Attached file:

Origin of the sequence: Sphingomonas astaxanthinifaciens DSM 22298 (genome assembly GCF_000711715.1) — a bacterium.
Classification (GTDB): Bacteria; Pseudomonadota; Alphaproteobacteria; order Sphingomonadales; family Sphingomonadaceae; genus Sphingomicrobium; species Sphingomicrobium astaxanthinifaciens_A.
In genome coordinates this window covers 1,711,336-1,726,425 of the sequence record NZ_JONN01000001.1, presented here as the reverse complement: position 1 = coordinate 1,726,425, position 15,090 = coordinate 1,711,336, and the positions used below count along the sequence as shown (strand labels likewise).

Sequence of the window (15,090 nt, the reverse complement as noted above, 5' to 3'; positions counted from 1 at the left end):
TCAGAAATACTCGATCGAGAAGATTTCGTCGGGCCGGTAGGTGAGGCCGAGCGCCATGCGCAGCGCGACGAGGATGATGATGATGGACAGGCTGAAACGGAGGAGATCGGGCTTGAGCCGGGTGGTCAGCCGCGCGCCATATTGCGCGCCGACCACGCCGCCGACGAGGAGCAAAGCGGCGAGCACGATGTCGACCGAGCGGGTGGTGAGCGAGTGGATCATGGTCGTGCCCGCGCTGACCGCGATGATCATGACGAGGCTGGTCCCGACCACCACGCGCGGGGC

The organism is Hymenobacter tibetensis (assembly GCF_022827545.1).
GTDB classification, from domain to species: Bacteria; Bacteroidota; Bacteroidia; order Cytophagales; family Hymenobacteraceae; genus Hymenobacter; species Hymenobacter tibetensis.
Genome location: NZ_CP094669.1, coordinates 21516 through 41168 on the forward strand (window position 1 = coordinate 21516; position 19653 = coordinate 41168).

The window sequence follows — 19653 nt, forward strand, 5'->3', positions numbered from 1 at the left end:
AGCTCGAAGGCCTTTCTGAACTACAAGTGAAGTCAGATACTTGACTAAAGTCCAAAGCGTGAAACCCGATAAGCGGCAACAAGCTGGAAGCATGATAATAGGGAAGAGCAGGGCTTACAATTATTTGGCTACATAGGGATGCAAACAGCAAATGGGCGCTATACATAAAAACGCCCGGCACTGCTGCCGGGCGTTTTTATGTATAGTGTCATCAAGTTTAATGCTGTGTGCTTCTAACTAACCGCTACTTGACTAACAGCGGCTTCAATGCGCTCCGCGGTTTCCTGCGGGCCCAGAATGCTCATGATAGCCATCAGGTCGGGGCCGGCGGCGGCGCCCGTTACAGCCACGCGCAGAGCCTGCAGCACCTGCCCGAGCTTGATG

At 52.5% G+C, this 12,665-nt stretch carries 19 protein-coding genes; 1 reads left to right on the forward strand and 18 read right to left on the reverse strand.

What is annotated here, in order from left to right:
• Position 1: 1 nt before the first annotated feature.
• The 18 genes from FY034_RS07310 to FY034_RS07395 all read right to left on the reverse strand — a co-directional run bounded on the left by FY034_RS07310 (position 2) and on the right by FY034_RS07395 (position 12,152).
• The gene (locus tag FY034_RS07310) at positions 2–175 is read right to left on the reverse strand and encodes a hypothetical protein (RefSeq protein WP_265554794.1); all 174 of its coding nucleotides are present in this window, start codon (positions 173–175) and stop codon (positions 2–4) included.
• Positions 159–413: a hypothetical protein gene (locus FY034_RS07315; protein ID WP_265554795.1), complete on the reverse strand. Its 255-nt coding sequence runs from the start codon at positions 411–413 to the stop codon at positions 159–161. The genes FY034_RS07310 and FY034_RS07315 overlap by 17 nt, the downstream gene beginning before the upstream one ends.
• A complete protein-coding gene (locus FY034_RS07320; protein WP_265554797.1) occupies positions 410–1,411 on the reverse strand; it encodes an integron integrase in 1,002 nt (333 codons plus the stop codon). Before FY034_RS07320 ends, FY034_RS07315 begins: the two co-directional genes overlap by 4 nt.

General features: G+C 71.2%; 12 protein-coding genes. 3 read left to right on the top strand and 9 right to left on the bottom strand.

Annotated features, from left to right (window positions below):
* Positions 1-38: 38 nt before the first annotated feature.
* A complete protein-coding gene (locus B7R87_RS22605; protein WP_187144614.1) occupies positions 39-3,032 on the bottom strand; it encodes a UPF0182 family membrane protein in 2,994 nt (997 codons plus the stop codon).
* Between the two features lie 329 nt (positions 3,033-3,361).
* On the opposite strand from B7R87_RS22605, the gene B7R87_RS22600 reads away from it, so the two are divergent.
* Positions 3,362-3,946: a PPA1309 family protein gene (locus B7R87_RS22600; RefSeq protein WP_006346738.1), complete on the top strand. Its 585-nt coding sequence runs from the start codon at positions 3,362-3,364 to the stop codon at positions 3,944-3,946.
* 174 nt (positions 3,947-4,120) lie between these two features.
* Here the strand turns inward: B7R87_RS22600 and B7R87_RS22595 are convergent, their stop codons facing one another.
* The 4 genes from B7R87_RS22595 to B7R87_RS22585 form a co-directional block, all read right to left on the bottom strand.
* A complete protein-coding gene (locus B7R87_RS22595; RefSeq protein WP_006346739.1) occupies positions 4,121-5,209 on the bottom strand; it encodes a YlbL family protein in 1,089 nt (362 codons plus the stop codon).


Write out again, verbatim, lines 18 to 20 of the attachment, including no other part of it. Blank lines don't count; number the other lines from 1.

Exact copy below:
General features: G+C 71.2%; 12 protein-coding genes. 3 read left to right on the top strand and 9 right to left on the bottom strand.

Annotated features, from left to right (window positions below):
* Positions 1-38: 38 nt before the first annotated feature.